Using the technique for separating DNA fragments containing excision-repair sites from total genomic DNA as described in the previous paper, we have developed a method for directly determining the distribution of excision-repair sites in the genome. DNA was prepared from confluent, diploid human fibroblasts which had been irradiated with ultraviolet light and incubated in the presence of 5-bromo-2'-deoxyuridine (BrdUrd), repaired fragments were isolated, and the dependence of the fraction of total DNA fragments containing excision-repair sites on DNA fragment length was determined by electrophoretic analysis. The observed dependence was compared to the relationship expected for a random distribution of repair sites. At 36 h following 3 J/m2 UV, the distribution of repair sites was indistinguishable from a random distribution; however, at doses of UV above 6 J/m2, the observed dependence indicated that the distribution of repair sites was nonrandom. A time course of the distribution of repair sites following 12 J/m2 UV was clearly nonrandom from 4 h after irradiation until at least 36 h following irradiation. By 72 h, however, the distribution had become random. In cells treated with hydroxyurea, a reduced number of excision-repair sites were present, but the distribution of repair sites was also nonrandom. Autoradiographic analysis of the amount of unscheduled DNA synthesis in individual nuclei suggested that the nonrandom distribution of repair sites did not result from variable extents of repair synthesis in different cell populations or from cell death.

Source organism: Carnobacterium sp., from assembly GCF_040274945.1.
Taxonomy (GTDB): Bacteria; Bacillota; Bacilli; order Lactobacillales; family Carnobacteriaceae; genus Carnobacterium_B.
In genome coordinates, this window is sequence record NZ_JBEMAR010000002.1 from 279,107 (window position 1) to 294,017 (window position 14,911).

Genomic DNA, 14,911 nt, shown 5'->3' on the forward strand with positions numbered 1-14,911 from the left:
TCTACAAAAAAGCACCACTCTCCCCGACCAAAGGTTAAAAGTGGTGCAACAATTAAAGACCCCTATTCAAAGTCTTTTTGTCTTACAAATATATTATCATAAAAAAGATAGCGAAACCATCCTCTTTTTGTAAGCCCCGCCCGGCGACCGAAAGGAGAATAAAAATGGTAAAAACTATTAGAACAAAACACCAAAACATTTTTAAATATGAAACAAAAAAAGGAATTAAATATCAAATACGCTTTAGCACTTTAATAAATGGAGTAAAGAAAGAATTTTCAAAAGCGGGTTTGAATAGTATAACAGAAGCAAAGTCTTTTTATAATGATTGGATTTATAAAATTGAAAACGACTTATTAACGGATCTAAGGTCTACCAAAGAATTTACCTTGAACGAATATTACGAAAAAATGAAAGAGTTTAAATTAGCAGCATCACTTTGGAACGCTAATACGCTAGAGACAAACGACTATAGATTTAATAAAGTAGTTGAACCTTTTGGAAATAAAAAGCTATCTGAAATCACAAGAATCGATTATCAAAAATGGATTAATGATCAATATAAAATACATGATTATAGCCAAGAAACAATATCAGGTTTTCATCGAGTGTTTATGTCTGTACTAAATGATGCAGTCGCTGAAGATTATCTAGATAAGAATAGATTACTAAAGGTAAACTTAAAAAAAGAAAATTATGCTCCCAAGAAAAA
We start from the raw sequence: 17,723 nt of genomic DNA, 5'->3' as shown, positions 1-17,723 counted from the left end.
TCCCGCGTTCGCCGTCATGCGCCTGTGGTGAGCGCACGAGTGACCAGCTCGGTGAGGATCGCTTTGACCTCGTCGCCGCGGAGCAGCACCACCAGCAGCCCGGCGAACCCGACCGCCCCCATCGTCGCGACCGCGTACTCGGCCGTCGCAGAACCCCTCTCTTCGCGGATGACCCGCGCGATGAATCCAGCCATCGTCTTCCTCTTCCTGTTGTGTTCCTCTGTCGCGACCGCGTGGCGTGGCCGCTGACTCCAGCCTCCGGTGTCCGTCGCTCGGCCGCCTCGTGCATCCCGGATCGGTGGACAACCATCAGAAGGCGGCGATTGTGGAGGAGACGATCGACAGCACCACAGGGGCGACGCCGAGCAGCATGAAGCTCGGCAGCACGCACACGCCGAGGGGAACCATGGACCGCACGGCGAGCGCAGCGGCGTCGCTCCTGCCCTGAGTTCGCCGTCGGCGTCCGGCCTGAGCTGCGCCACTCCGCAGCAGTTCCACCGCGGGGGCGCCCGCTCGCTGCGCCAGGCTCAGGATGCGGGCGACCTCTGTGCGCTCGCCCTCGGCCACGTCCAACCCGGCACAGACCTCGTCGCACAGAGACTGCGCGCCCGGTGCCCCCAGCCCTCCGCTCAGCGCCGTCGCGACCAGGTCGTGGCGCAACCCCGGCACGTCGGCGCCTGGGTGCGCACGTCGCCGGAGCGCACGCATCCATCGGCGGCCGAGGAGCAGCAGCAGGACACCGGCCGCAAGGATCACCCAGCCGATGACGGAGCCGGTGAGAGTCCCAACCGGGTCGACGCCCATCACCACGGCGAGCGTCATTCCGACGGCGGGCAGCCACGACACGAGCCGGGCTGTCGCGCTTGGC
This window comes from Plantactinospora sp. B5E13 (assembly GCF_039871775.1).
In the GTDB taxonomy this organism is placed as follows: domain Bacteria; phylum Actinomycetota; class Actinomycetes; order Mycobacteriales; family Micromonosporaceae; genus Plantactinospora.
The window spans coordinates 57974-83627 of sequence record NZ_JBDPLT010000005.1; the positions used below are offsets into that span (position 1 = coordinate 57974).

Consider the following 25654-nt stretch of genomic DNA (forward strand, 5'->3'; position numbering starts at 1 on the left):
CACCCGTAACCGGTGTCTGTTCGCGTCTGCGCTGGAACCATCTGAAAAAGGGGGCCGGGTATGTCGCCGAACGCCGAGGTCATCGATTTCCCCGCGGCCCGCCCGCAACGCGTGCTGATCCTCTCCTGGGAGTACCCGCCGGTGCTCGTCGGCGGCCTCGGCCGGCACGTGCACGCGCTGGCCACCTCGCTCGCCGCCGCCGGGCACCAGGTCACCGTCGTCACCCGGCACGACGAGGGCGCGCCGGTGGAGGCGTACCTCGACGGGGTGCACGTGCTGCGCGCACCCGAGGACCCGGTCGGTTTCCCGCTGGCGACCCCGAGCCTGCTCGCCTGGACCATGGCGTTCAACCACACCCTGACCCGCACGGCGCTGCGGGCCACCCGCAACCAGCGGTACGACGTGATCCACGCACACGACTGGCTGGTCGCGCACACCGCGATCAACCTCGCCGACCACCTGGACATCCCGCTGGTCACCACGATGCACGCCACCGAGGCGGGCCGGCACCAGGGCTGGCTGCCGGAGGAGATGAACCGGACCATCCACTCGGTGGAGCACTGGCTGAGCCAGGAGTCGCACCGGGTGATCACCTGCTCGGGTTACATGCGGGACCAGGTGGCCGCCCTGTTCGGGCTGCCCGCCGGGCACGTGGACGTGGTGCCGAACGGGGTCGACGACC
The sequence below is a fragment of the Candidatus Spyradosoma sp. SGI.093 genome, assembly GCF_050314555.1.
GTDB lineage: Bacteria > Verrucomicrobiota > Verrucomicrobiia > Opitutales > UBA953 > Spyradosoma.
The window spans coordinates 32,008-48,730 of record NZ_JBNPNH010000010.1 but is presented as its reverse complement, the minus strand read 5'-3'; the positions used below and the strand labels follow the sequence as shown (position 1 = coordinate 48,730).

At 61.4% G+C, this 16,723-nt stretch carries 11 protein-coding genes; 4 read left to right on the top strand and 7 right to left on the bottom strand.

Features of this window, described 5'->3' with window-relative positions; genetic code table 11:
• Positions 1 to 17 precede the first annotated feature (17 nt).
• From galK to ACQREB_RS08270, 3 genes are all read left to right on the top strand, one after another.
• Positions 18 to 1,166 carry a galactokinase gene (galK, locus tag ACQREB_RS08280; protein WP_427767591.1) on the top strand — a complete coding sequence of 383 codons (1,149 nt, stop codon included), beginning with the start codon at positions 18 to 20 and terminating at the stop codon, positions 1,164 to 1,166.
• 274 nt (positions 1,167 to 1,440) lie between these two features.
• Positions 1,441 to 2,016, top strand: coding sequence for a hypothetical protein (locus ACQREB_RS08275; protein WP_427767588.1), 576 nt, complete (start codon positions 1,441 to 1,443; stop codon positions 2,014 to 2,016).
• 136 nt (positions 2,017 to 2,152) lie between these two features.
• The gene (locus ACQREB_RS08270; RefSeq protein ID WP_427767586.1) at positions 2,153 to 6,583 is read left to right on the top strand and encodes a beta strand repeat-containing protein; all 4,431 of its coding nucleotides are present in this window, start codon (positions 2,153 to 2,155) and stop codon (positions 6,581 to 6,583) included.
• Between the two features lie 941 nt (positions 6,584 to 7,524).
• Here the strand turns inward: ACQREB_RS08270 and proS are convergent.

|Original language||English (US)|
|Number of pages||7|
|Journal||Journal of Biological Chemistry|
|State||Published - Dec 1 1984|
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